A prominent white supremacist who encourages acts of domestic terror and who once claimed to have influenced the Pittsburgh synagogue shooter is a 27-year-old restaurant worker in California, a new HuffPost investigation has confirmed.
For years, a man using the pseudonym “Vic Mackey” has been the leading voice in a confederation of neo-Nazis called the “Bowl Patrol,” a reference to white supremacist murderer Dylann Roof’s “bowl cut” hairstyle.
In podcasts, videos and social media posts reviewed by HuffPost, Mackey has called on his followers — including nearly 1,000 on Telegram — to commit hate crimes, threatened activists and journalists with rape and violence and celebrated white nationalist massacres — in Christchurch, New Zealand; El Paso, Texas; Poway, California, and elsewhere — all while keeping his real identity secret.
Though it’s hard to know the exact number of people Mackey has influenced, the Southern Poverty Law Center and the Anti-Defamation League see him as a leader in this network of extremists, some of whom have been arrested in connection with threats or plans of real-world violence in Roof’s name.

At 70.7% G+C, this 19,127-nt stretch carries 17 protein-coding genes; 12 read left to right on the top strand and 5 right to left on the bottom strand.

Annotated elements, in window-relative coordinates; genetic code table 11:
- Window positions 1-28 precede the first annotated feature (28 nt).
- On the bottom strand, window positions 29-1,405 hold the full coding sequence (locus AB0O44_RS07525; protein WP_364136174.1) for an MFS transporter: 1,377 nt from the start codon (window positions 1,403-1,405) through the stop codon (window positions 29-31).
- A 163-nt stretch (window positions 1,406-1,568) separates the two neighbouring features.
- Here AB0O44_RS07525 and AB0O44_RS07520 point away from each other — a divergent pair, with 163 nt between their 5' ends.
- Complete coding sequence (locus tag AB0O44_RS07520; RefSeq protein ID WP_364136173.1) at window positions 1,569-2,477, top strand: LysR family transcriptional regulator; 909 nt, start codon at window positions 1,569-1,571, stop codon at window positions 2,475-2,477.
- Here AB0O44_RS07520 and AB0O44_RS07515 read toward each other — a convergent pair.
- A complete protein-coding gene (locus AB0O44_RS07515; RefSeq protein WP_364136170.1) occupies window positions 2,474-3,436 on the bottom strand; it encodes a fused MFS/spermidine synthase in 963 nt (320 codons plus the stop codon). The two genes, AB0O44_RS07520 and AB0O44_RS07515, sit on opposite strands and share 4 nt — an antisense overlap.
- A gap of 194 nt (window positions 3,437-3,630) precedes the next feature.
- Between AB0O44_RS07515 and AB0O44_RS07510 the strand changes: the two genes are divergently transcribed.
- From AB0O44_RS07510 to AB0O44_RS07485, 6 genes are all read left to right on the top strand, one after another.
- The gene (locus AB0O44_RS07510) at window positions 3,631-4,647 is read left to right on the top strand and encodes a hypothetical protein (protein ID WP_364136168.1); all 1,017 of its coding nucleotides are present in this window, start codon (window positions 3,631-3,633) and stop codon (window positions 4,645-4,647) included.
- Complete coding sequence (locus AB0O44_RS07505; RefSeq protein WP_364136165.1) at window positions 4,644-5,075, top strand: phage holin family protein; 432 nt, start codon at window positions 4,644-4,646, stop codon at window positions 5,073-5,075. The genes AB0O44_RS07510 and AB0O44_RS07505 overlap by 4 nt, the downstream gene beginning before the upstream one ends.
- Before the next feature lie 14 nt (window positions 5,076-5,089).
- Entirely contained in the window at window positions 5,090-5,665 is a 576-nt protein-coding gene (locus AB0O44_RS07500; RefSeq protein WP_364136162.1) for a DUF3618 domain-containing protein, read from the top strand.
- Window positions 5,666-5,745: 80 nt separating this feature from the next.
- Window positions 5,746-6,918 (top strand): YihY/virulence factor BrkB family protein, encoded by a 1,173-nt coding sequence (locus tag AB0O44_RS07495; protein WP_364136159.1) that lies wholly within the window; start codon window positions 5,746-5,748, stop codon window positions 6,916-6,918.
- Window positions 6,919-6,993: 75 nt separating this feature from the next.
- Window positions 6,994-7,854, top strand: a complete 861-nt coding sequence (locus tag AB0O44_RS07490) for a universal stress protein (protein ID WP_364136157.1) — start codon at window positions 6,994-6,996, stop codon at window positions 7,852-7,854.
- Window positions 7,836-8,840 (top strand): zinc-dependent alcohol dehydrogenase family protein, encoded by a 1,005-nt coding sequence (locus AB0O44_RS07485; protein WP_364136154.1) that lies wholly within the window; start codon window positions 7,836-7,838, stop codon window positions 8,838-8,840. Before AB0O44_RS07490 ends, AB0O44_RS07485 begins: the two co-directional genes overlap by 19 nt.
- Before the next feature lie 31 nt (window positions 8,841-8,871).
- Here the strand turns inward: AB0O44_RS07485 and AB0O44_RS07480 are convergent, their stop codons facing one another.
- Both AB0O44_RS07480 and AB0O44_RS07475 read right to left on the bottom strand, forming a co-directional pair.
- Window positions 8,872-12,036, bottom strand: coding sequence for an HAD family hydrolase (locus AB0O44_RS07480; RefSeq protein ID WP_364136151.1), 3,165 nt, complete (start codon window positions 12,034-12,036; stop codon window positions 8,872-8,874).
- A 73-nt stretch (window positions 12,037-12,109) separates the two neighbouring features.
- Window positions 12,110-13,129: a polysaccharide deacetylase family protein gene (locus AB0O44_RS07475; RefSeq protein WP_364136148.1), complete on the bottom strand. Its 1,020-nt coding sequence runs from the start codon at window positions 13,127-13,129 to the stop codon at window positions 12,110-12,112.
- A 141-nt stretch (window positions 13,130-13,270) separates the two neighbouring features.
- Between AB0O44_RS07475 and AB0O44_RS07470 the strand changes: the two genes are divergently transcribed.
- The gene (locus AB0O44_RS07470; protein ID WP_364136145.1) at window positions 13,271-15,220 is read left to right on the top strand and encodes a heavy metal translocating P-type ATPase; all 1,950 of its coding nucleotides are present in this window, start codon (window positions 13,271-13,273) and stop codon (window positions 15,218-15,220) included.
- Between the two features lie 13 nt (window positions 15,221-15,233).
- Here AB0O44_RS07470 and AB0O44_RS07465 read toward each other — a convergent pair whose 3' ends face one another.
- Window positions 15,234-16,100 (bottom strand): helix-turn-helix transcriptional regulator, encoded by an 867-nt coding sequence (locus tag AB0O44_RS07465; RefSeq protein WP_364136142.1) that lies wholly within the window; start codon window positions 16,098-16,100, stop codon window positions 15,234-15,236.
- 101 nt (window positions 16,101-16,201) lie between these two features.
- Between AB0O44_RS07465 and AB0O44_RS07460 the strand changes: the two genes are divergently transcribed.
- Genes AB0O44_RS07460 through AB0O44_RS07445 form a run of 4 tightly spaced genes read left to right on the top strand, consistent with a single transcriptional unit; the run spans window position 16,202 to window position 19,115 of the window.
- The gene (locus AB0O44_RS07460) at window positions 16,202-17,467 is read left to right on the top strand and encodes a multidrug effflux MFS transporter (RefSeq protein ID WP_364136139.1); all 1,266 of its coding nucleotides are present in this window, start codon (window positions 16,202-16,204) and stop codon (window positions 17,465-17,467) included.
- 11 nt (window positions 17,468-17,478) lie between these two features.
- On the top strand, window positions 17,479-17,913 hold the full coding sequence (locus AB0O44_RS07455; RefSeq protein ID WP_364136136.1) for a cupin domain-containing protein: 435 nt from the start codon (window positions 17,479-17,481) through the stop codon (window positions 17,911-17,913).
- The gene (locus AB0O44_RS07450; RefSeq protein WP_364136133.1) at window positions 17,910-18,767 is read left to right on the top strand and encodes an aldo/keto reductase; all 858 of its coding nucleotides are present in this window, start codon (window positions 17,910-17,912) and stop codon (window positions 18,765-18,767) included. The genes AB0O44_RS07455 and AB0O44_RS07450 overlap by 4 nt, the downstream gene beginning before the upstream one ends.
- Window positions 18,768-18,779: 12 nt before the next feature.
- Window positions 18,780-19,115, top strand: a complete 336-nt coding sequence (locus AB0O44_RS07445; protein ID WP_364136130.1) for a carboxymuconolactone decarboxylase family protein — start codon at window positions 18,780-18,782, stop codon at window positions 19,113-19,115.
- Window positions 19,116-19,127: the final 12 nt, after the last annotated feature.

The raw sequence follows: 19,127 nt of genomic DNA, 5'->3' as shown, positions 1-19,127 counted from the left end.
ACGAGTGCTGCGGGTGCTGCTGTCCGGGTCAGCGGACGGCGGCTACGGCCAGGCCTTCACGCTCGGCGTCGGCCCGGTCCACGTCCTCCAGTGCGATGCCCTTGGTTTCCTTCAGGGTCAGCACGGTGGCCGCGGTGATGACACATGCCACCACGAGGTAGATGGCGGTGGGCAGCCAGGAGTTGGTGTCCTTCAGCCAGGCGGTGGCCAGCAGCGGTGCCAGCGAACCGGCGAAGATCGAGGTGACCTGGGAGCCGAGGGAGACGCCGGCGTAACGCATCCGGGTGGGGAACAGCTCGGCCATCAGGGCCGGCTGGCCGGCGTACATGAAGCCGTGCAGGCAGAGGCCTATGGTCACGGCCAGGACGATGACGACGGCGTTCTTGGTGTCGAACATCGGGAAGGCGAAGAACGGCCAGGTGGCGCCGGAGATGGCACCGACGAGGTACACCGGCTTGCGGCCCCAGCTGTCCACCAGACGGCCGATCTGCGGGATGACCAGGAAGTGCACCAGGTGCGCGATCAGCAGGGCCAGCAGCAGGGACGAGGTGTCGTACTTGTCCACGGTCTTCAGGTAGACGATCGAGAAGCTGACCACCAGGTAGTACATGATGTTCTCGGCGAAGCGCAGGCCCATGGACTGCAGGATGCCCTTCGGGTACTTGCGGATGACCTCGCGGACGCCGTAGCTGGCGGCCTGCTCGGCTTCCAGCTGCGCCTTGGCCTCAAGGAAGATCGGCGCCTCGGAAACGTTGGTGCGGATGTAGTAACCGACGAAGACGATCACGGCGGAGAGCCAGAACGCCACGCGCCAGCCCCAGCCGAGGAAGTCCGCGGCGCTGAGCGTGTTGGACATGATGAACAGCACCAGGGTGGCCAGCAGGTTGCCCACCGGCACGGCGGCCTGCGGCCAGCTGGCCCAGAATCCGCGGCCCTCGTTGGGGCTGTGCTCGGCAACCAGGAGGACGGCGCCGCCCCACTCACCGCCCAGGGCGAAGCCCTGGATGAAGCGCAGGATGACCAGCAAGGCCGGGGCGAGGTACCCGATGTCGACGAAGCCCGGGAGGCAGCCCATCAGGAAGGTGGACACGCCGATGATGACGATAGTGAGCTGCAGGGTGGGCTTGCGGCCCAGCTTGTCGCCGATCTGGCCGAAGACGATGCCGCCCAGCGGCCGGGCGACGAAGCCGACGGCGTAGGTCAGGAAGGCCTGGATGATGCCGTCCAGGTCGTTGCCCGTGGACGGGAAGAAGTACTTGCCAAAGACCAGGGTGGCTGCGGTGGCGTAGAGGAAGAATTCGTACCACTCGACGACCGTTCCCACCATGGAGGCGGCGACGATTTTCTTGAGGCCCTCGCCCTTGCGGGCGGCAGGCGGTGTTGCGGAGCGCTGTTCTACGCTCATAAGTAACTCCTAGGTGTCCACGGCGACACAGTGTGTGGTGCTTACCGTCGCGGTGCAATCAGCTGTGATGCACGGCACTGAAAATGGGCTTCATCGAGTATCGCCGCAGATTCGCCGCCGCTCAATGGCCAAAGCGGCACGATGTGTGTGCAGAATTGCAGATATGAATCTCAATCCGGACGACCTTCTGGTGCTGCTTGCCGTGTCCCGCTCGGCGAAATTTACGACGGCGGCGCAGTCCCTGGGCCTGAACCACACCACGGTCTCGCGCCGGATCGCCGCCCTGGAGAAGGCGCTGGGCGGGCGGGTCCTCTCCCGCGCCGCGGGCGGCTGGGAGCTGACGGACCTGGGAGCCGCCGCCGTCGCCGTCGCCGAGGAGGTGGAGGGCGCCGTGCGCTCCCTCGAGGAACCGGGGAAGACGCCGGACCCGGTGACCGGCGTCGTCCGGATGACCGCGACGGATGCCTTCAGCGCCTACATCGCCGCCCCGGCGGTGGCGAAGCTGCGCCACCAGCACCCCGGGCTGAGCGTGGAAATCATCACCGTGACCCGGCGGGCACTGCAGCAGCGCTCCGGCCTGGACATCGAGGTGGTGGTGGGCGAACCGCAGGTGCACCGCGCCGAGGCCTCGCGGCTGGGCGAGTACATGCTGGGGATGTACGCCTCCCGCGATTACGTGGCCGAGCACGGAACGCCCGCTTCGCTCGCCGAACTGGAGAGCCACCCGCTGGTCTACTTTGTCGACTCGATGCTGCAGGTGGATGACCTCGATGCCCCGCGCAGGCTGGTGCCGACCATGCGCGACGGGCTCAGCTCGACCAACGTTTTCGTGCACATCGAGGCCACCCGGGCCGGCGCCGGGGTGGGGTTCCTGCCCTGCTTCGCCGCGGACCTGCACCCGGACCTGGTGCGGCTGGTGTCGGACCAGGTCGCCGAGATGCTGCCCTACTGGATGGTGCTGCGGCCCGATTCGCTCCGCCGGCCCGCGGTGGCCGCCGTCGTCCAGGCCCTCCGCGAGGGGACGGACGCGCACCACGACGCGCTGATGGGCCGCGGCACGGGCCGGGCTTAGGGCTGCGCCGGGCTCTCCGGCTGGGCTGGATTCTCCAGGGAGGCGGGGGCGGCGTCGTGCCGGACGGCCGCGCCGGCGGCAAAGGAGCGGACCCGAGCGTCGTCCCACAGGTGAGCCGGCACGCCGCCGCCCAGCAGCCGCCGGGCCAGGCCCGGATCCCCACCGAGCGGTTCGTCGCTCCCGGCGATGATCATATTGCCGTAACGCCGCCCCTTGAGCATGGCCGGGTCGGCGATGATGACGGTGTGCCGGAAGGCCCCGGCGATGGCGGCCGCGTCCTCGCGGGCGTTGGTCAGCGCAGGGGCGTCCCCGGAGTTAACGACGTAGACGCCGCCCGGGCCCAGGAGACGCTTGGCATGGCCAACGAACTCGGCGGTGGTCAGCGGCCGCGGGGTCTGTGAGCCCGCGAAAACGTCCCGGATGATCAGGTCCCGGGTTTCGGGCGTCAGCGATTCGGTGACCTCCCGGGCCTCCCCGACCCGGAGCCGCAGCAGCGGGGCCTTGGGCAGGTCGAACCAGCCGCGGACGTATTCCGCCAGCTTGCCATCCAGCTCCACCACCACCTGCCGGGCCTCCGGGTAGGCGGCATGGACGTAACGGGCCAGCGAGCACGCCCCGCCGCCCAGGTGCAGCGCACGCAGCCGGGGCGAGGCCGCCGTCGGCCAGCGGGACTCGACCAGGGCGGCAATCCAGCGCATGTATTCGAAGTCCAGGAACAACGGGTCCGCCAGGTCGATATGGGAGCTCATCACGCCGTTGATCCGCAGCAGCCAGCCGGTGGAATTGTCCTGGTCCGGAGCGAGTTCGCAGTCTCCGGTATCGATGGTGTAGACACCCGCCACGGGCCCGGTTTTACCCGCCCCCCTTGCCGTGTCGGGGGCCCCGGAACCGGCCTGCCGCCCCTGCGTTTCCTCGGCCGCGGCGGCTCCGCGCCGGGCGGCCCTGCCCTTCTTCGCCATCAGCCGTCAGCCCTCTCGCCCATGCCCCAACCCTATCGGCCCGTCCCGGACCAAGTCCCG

Unmasking white nationalists
Even as so many other white nationalists have been unmasked in recent years — among them cops, soldiers and politicians — Mackey has remained elusive. But in recent weeks, the Anonymous Comrades Collective, a group of anti-fascist researchers, has traced Mackey’s online history and believes he is a man named Andrew Richard Casarez, a 27-year-old pizza delivery driver who lives in a Sacramento suburb.
HuffPost has also confirmed his identity via photos, videos and audio clips, and by speaking to people who have known Casarez over the years.
Casarez did not respond to multiple requests for comment on this story.
His unmasking comes at a time when there has been a growing threat of violent right-wing extremism in the United States. …